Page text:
Opportunity also fuels a humanitarian impulse. For some, international service is an afforded luxury.From billionaire philanthropists to graduates from elite educational institutions, affluence allows the privilege of concentrating on the suffering of others. More interestingly, perhaps, humanitarianism also manifests as a last resort; a desperate measure. For instance, poorer countries bear a disproportionate burden for UN Peacekeeping missions. In fact, since 2000, India has been the only G20 member in the top 10 contributors to UN force deployments. The bulk of forces come from countries in West Africa and South Asia. Of course, not all personnel come from destitute circumstances. However, inside struggling economies international work offers a way out of privation and a chance to socio-economic advancement. More immediately, humanitarian crises create their own economies of care on the ground. Material need and raw survival – rather than idealism – draws many local intermediaries to international agencies for work as translators, guides, experts, guards, administrators, and the like. Though rarely acknowledged as such, this is humanitarian work too.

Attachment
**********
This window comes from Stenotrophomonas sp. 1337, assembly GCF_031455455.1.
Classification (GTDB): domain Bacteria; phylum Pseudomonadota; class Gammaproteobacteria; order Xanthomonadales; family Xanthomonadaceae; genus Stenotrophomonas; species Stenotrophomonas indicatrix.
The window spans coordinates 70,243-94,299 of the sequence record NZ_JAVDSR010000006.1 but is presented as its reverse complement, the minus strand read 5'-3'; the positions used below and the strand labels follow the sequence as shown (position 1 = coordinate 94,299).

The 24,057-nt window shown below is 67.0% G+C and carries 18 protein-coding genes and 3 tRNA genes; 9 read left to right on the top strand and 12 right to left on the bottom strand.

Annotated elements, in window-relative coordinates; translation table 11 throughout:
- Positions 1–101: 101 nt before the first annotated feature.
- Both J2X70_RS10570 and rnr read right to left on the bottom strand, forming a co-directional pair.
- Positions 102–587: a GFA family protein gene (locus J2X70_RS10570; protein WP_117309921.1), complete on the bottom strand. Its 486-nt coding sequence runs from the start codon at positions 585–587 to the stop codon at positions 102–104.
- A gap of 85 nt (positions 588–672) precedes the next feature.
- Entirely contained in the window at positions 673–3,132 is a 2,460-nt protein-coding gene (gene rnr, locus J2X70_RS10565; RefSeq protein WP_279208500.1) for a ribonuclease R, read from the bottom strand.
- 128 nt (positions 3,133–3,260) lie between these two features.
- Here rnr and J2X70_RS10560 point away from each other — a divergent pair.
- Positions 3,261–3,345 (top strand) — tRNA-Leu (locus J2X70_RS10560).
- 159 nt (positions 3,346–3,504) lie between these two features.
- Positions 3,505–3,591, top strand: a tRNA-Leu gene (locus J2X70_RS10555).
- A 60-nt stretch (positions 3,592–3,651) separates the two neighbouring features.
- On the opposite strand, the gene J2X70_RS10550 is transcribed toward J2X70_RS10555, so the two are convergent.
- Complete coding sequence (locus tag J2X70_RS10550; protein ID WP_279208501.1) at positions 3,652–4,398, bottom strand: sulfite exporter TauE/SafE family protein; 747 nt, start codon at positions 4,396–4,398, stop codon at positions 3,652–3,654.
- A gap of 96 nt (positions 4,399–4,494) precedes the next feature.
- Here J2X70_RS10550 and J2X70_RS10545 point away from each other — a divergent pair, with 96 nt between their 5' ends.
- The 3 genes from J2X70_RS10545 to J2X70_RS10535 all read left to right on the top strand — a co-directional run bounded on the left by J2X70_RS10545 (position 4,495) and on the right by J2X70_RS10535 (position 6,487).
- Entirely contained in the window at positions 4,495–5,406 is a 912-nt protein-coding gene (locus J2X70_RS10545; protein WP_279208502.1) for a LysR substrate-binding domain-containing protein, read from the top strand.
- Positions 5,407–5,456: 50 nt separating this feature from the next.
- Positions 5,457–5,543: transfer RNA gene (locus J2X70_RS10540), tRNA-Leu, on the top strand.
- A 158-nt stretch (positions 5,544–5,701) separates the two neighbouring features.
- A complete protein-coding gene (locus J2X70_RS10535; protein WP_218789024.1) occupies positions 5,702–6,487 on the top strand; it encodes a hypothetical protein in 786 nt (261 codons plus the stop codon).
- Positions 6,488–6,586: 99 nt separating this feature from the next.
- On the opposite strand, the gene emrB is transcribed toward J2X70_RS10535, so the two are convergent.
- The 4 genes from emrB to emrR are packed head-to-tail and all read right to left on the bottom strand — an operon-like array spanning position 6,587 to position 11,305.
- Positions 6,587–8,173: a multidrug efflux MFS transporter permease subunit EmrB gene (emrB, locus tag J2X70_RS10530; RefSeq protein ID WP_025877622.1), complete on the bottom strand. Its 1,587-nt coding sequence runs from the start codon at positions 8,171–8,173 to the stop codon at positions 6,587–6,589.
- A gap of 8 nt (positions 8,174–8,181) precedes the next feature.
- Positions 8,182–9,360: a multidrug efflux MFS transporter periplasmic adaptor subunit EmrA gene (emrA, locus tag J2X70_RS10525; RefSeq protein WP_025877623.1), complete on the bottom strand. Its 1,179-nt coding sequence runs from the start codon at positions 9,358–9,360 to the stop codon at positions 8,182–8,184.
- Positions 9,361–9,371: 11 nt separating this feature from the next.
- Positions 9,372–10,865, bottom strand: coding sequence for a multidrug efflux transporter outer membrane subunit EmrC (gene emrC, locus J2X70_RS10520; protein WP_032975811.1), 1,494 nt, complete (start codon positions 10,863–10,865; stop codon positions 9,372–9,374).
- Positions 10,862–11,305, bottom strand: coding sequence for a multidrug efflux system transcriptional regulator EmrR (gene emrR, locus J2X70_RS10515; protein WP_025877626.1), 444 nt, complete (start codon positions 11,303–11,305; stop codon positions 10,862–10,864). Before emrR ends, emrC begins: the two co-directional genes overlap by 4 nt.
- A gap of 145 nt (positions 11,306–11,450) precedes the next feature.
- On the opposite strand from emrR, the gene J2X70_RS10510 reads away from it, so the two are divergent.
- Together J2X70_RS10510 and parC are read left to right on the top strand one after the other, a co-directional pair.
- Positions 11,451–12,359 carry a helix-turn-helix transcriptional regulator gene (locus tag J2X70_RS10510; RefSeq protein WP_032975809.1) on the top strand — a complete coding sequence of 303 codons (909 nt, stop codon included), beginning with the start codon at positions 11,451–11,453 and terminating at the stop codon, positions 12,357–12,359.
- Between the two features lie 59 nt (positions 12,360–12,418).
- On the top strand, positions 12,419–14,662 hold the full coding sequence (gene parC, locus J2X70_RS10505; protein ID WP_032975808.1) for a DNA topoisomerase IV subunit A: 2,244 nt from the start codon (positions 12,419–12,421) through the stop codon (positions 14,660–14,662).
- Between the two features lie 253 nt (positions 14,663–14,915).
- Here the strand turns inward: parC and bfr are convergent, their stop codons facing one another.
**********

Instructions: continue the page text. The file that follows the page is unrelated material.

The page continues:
The twenty-first century has been heralded as an “Age of Human Rights”, but humanitarianism is hardly a new phenomenon. The impulse to go ‘abroad’ and help ‘afflicted’ peoples has driven people for centuries, though not always with positive or welcome outcomes. Every era provides a different set of social conditions and historical contingencies to impel a generation of aspiring humanitarians. In the late nineteenth and early twentieth centuries, for instance, internationalism and global service represented both an altruistic choice and a professional opportunity, especially for young ambitious women. Path breaking physicians such as Mary Hannah Fulton in China, Mary Rebecca Stewart Bird in Iran, and Jenny Muller in India – to name but a few – found their calling in medical humanitarianism. These women and others like them developed emotional connections to their work and felt drawn to the people they helped. However, their humanitarian impulse also evolved as a response to difficulties attaining job placements and medical accreditation at home.